Like most marketers who dread letting hot leads go cold, Steve Fitzgerald and Steve Heath of FranklinCovey rely on a telemarketing team to contact Web users who abandon online shopping carts for their time management-training workshops.
Heath, who manages the call center, tried placing follow-up calls 15-30 minutes after prospects bailed out of the online registration forms. But the results were terrible. Not only did they fail to convert leads into sales, they offended their customers.
“To get to the payment screen, you have to put in your contact info, but many customers don’t finish the process because they didn’t want to put in their credit card information. When you’re spending $299-$1,500, you typically need approval from a manager or the finance department before making that type of purchase,” said Fitzgerald, Director Public Programs.
Heath and Fitzgerald realized that an immediate follow-up call didn’t give prospects enough time to get necessary approvals, but they knew they needed to move quickly enough to make sure buyers remained motivated.
To get answers, they pored through nearly 18 months of call center data. Their analysis determined the optimum time frame for follow-up calls and what times of the day and days of the week produced the best results. From this, their team developed three strategies that have optimized their call center operations:
-> Strategy #1. Follow up on abandoned shopping cart leads within 24 hours
The first question they wanted answered was how long to wait before placing the first follow-up call. Based on the data analysis, they found:
- The highest rates of completed phone calls -- leaving a message or setting an appointment to discuss options -- and sales conversions occurred when calls were placed the day after visitors abandoned their shopping carts.
- Call production dropped off rapidly by the second day, with sales reps recording:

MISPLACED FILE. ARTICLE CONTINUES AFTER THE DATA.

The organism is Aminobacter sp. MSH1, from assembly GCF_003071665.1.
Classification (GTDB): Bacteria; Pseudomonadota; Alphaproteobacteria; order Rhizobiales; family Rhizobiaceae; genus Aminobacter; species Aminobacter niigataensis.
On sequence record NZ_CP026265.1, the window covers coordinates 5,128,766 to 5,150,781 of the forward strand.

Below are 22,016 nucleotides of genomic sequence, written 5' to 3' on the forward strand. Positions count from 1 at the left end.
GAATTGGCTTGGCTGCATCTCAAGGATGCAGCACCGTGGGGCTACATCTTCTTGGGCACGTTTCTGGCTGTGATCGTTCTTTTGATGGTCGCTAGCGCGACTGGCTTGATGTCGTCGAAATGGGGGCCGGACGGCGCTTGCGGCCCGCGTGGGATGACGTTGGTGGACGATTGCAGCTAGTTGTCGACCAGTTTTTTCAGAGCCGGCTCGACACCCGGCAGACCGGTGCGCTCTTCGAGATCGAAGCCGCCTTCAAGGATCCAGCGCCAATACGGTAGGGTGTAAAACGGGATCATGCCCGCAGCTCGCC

o Four times fewer conversions
o Roughly six times fewer completed contacts
As a result, Health and Fitzgerald implemented a new policy with incentives for sales reps that requires them to follow up on all abandoned shopping cart leads within 24 hours. Indeed, following up on abandoned shopping cart leads is the top priority each day. Managers review the reps' performances weekly and award bonuses if they meet the goal of calling all of those contacts within the 24-hour time frame.
-> Strategy #2. Schedule phone calls for 3-6 p.m.
Next, Heath and Fitzgerald wanted to know if certain times of the day yielded better results for follow-up calls. Analysis of the calling records revealed:
- The best conversion rates occurred between 3:30 and 4:25 in the afternoon, with conversions rapidly declining for calls placed after 4:45 p.m. Anecdotal reports from the sales team confirmed that they saw good conversion rates in the late afternoon but that very few contacts were willing to complete a transaction after 5 p.m.
- However, the rate of completed contacts gradually rose in the late afternoon, peaking between 5:15 p.m. and 5:20 p.m. So while calls made after 5 p.m. were not likely to result in a sale, it was still a good time to try to leave a message or set an appointment to follow up about workshop registration.
Based on this data, Heath and Fitzgerald replaced one full-time position on their telesales team with two part-time positions to take advantage of the high contact and conversion rates in the late afternoons. They also had full-time sales reps shift their daily schedules to concentrate the majority of their calls between 3 p.m. and 6 p.m.
-> Strategy #3. Focus on Friday calls for the best contact rates
A third analysis of the call center data focused on determining whether certain days of the week offered better contact rates. The answer:
- Contacts increased each day of the week, with the highest rates coming on Friday. Friday calls resulted in 241% more contacts than Monday calls.
This data surprised Heath and Fitzgerald who, like many marketers, assumed that Friday was a low-impact day for B-to-B calls with prospects already out of the office or in *weekend mode* and unlikely to speak with a telesales rep. What’s more, many of the full-time call center reps were taking Fridays off because they had already worked their quota of hours for the week.
As a result, they further shuffled the sales teams’ schedules, making sure part-time reps worked Fridays and encouraging full-time workers to take off Mondays instead of Fridays. “We recognized that Friday afternoon was an untapped goldmine, so we changed the way we scheduled our calls,” Fitzgerald says.Useful links related to this article
Creative samples from FranklinCovey’s Telemarketing Analysis:
InsideSales.com - powers FranklinCovey’s call center operation and performed the data analysis: